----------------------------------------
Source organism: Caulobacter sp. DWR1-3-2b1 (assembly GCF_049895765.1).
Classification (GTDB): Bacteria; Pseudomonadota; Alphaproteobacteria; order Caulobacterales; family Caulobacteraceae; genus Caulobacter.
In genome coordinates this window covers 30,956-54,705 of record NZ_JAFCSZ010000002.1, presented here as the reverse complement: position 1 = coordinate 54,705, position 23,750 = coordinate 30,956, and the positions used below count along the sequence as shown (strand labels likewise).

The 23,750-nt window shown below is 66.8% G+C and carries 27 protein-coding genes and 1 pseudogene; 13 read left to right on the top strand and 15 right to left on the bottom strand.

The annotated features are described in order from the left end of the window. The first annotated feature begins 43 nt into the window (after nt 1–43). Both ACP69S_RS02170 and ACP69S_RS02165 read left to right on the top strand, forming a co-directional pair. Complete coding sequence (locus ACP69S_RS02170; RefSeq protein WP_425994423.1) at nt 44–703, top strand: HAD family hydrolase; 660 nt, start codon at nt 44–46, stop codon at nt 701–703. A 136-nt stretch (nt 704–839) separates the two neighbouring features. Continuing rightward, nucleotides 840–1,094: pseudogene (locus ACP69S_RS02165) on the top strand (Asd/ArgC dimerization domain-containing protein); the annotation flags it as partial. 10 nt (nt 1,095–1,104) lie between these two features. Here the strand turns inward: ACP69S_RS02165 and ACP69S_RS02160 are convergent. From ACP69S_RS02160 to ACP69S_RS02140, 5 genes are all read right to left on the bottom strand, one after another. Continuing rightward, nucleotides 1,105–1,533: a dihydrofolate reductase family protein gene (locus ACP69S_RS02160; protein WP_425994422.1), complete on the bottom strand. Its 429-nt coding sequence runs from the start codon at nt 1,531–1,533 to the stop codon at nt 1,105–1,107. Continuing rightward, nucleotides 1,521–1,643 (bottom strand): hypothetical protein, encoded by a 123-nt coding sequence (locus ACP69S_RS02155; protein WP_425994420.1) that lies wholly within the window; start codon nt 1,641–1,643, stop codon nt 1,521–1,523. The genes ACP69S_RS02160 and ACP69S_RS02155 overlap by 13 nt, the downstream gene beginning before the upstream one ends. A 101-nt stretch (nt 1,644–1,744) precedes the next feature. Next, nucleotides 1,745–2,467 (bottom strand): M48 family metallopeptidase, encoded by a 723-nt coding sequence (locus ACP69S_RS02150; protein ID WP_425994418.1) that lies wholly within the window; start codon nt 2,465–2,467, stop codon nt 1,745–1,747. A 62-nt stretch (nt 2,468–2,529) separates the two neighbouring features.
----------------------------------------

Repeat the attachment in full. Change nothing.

Source organism: Caulobacter sp. DWR1-3-2b1 (assembly GCF_049895765.1).
Classification (GTDB): Bacteria; Pseudomonadota; Alphaproteobacteria; order Caulobacterales; family Caulobacteraceae; genus Caulobacter.
In genome coordinates this window covers 30,956-54,705 of record NZ_JAFCSZ010000002.1, presented here as the reverse complement: position 1 = coordinate 54,705, position 23,750 = coordinate 30,956, and the positions used below count along the sequence as shown (strand labels likewise).

The 23,750-nt window shown below is 66.8% G+C and carries 27 protein-coding genes and 1 pseudogene; 13 read left to right on the top strand and 15 right to left on the bottom strand.

The annotated features are described in order from the left end of the window. The first annotated feature begins 43 nt into the window (after nt 1–43). Both ACP69S_RS02170 and ACP69S_RS02165 read left to right on the top strand, forming a co-directional pair. Complete coding sequence (locus ACP69S_RS02170; RefSeq protein WP_425994423.1) at nt 44–703, top strand: HAD family hydrolase; 660 nt, start codon at nt 44–46, stop codon at nt 701–703. A 136-nt stretch (nt 704–839) separates the two neighbouring features. Continuing rightward, nucleotides 840–1,094: pseudogene (locus ACP69S_RS02165) on the top strand (Asd/ArgC dimerization domain-containing protein); the annotation flags it as partial. 10 nt (nt 1,095–1,104) lie between these two features. Here the strand turns inward: ACP69S_RS02165 and ACP69S_RS02160 are convergent. From ACP69S_RS02160 to ACP69S_RS02140, 5 genes are all read right to left on the bottom strand, one after another. Continuing rightward, nucleotides 1,105–1,533: a dihydrofolate reductase family protein gene (locus ACP69S_RS02160; protein WP_425994422.1), complete on the bottom strand. Its 429-nt coding sequence runs from the start codon at nt 1,531–1,533 to the stop codon at nt 1,105–1,107. Continuing rightward, nucleotides 1,521–1,643 (bottom strand): hypothetical protein, encoded by a 123-nt coding sequence (locus ACP69S_RS02155; protein WP_425994420.1) that lies wholly within the window; start codon nt 1,641–1,643, stop codon nt 1,521–1,523. The genes ACP69S_RS02160 and ACP69S_RS02155 overlap by 13 nt, the downstream gene beginning before the upstream one ends. A 101-nt stretch (nt 1,644–1,744) precedes the next feature. Next, nucleotides 1,745–2,467 (bottom strand): M48 family metallopeptidase, encoded by a 723-nt coding sequence (locus ACP69S_RS02150; protein ID WP_425994418.1) that lies wholly within the window; start codon nt 2,465–2,467, stop codon nt 1,745–1,747. A 62-nt stretch (nt 2,468–2,529) separates the two neighbouring features.